THE MIL & AERO VIDEO BLOG, 4 June 2012. The U.S. Office of Naval Research (ONR) in Arlington, Va., is leading the charge to develop a new generation of large, long-endurance unmanned underwater vehicles (UUVs) for conducing intelligence, surveillance, and reconnaissance (ISR) missions of hostile coastlines and harbors, as John Keller reports this week in the Mil & Aero video blog.
Transcript of video
This is the Military & Aerospace Electronics Report. I'm John Keller.
There's suddenly a lot of exciting work going on in unmanned underwater vehicles, or UUVs for short. One of the most influential research organizations pushing UUV technology forward is the Office of Naval Research, or ONR, in Arlington, Va.
The U.S. Navy is keen on developing these kinds of long-endurance UUVs for covert reconnaissance of shipping activity in potentially hostile coastal waters and harbors. While today's UUV technology could conduct these kinds of secret undersea spy missions for a couple of days, the Navy is pushing industry to develop unmanned submersibles that could operate autonomously in enemy waters for weeks -- maybe even months.
Now to do that, there's no known battery technology that could power a long-endurance UUV reliably. So, it's up to scientists at Lynntech, and others like them, to come up with undersea power and propulsion technology that's stealthy, reliable, and works for a very long time.
One of the areas that Lynntech researchers are looking at is long-endurance hydride peroxide fuel cell UUV energy system, which is sort of like an alkaline fuel cell, and is fueled by sodium or potassium borohydride, with hydrogen peroxide.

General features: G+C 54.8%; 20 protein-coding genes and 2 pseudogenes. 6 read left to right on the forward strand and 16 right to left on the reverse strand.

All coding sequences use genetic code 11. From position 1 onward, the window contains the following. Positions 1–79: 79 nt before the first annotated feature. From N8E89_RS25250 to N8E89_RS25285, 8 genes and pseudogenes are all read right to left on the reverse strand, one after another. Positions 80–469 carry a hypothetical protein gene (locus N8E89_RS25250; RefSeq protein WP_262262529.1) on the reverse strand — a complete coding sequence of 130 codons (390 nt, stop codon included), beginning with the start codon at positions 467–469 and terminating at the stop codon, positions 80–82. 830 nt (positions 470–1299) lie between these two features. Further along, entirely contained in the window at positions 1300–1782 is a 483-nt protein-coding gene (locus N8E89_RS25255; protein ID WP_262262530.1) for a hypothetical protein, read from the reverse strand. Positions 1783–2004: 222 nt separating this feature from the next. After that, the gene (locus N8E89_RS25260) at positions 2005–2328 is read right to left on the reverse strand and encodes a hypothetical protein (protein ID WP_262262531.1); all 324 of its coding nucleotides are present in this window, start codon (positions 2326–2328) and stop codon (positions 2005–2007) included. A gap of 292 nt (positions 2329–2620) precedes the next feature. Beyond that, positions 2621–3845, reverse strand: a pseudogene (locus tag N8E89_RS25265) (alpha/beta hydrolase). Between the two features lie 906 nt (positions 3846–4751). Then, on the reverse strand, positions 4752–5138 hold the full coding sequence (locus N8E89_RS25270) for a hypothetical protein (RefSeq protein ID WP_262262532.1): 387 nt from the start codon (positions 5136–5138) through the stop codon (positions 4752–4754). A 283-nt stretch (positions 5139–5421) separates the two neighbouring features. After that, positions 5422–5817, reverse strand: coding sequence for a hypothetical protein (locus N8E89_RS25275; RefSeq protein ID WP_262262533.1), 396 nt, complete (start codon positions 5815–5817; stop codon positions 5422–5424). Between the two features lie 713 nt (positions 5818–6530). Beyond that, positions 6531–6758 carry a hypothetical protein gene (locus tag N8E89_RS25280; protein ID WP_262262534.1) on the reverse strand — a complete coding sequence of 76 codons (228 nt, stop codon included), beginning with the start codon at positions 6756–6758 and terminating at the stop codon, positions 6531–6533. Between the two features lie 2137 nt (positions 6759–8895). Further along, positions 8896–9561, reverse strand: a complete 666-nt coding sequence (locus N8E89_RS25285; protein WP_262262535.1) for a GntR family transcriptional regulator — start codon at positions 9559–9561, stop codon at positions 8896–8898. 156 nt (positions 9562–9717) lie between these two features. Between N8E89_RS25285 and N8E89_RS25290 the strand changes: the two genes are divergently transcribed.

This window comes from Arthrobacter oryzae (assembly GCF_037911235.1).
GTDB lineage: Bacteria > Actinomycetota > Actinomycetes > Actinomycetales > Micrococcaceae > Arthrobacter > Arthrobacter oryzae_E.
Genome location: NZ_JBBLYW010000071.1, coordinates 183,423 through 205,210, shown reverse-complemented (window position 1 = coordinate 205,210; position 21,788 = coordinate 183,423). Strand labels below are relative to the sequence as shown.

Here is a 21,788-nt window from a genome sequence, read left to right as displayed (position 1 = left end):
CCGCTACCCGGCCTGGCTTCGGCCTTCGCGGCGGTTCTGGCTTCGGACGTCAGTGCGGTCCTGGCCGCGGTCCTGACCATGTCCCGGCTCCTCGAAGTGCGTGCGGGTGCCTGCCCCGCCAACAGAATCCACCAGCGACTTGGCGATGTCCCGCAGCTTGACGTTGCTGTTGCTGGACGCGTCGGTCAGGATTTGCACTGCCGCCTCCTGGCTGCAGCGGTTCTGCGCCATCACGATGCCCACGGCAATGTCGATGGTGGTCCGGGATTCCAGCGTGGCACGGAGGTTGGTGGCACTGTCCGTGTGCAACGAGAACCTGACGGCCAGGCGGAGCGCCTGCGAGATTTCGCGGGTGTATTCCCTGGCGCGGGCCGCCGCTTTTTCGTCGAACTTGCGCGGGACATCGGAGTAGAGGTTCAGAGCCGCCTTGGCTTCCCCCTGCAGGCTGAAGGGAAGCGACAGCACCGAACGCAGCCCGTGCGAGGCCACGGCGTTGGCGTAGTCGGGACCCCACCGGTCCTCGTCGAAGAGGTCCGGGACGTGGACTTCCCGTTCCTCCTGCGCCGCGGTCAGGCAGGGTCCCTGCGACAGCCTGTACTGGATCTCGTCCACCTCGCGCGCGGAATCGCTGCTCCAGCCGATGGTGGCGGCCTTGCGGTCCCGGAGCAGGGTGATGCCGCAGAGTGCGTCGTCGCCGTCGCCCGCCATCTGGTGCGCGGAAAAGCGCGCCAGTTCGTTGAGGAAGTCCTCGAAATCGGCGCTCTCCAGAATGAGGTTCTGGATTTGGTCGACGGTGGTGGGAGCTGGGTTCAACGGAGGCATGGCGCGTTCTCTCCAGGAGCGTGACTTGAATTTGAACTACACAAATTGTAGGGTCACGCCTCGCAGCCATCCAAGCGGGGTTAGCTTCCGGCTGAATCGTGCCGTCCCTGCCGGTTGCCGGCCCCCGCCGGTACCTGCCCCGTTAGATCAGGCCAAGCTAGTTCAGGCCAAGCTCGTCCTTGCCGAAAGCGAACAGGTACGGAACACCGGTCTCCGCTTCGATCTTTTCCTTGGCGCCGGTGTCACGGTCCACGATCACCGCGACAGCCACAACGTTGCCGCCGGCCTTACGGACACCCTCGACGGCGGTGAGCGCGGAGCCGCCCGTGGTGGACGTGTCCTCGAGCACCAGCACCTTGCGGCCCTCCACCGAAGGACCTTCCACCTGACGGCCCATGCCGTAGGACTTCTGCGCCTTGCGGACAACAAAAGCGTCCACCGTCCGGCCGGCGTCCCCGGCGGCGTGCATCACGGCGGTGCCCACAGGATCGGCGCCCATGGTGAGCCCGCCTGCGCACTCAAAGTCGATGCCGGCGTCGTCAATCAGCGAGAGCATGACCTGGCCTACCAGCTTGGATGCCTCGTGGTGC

The good news here is this a hydride peroxide fuel cell might operate longer and less expensively than traditional fuel cell technology. The bad news is this approach can produce hydrogen as a byproduct, and if you've seen those old newsreels of the Hindenburg Disaster, well, you know how dangerously explosive that can be.
This isn't the only long-endurance UUV power and propulsion technology that ONR is working on. One of the marquee unmanned submersible programs ONR has in the pipeline is the Large Displacement Unmanned Underwater Vehicle, or LDUUV program. Now this project aims to develop a large unmanned submarine that operate in the open ocean and in coastal waters and harbors on missions lasting more than 70 days.
A little more than a month ago, ONR awarded a $5.9 million, three-year research contract to Hydroid Inc. in Pocasset, Massachusetts, to develop an autonomy testing system for the LDUUV Innovative Naval Prototype Technology program to develop machine autonomy and long-endurance propulsion systems for future large UUVs.
So the technology necessary to build large, long-endurance UUVs isn't here yet, but ONR is setting the table for these new kinds of unmanned underwater systems we might see fielded perhaps before the end of this decade.
There's plenty going on in traditional UUV technology, too. In April the Navy and General Dynamics introduced a quarter-scale model of the Surface Mine Countermeasure Unmanned Undersea Vehicle named "Knifefish," at the Navy League show in Washington. The future Knifefish is to be a heavyweight minehunting UUV for the of the Littoral Combat Ship Mine Countermeasures Mission Package.
In February the Navy awarded a contract to the Lockheed Martin Maritime Systems & Sensors (MS2) segment in Syracuse, N.Y., and its partner Atlas Elektronik GmbH in Bremen, Germany, for the Shipboard Mine Neutralization System-Seafox (SMNS-SF), which uses sonar and video sensors to detect, locate, and destroy enemy sea mines.
And just last week, UUV maker Bluefin Robotics in Quincy, Massachusetts, got a contract from a pretty famous undersea survey company named Phoenix International Holdings Inc. in Largo, Md., for one of the company's Bluefin-21 deep-dive UAVs.
If you don't know Phoenix International by its name, you might know the company for one of its most notable feats. This is the company that found the black boxes of from Air France 447, the widebody passenger jet that crashed into the Atlantic Ocean three years ago, killing all 228 aboard. The black boxes were located about twelve thousand feet beneath the Atlantic.
With an endorsement like that, we can be sure that Bluefin Robotics is going places. We can say the same about UUV technology in general.
For the Military & Aerospace Electronics Report, I'm John Keller.